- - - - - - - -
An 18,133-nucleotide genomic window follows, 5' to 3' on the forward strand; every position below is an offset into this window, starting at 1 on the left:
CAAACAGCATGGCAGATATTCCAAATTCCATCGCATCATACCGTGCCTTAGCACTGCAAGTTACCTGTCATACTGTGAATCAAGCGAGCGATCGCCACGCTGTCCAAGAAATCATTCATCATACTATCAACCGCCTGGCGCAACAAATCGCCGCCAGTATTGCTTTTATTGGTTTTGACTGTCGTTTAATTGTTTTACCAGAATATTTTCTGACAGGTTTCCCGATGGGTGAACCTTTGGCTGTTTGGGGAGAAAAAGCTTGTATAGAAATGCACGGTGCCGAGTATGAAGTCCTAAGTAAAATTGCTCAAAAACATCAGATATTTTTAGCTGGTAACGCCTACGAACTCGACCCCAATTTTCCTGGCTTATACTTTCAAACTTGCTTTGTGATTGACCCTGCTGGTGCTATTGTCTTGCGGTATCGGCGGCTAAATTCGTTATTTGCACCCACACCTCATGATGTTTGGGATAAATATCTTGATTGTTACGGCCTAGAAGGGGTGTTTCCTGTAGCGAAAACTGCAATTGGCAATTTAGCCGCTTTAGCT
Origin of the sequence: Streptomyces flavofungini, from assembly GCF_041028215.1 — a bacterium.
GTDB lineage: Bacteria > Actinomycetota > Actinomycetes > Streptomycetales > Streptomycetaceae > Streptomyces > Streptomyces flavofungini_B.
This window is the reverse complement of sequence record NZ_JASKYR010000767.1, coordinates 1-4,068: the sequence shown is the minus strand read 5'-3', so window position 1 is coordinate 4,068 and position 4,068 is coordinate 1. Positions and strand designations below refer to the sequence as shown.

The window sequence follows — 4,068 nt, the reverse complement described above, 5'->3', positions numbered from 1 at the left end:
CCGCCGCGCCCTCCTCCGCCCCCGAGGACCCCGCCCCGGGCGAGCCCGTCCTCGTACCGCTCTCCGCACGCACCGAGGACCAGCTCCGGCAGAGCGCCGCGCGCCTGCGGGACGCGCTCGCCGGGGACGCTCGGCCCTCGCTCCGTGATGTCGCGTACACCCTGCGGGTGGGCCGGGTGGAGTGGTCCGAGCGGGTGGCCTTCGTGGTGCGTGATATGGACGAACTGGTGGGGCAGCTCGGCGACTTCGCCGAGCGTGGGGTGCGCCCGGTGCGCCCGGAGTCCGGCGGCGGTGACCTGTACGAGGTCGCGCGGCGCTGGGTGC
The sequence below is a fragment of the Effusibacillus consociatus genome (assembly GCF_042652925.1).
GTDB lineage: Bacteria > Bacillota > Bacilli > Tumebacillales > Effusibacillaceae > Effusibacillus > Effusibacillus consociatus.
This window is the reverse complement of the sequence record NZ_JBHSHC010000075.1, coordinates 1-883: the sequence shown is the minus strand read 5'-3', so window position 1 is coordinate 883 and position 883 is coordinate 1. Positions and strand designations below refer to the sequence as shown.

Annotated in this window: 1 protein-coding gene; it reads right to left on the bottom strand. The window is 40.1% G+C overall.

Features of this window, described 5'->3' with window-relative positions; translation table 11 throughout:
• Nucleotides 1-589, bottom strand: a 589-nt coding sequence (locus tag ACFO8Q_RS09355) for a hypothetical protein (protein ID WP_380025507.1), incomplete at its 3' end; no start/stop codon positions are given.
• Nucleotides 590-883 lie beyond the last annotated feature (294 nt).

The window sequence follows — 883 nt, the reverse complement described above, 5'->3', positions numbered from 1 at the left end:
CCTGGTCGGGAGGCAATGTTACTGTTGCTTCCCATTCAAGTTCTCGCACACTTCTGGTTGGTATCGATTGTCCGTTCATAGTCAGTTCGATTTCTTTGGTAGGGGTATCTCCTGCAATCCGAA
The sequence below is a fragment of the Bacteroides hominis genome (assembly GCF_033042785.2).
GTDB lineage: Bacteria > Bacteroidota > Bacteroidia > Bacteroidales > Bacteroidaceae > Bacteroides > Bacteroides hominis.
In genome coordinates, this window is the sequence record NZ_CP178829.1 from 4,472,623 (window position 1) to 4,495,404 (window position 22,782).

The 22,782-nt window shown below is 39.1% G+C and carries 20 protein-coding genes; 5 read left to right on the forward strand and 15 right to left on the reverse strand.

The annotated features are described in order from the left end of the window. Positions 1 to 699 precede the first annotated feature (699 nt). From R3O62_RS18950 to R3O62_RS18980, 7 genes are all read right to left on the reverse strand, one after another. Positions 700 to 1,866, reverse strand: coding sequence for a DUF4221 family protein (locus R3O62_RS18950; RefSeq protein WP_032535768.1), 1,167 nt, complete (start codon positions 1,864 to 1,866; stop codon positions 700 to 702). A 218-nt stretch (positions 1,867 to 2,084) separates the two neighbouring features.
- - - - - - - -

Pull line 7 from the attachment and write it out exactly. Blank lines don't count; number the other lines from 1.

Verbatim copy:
CCGCCGCGCCCTCCTCCGCCCCCGAGGACCCCGCCCCGGGCGAGCCCGTCCTCGTACCGCTCTCCGCACGCACCGAGGACCAGCTCCGGCAGAGCGCCGCGCGCCTGCGGGACGCGCTCGCCGGGGACGCTCGGCCCTCGCTCCGTGATGTCGCGTACACCCTGCGGGTGGGCCGGGTGGAGTGGTCCGAGCGGGTGGCCTTCGTGGTGCGTGATATGGACGAACTGGTGGGGCAGCTCGGCGACTTCGCCGAGCGTGGGGTGCGCCCGGTGCGCCCGGAGTCCGGCGGCGGTGACCTGTACGAGGTCGCGCGGCGCTGGGTGC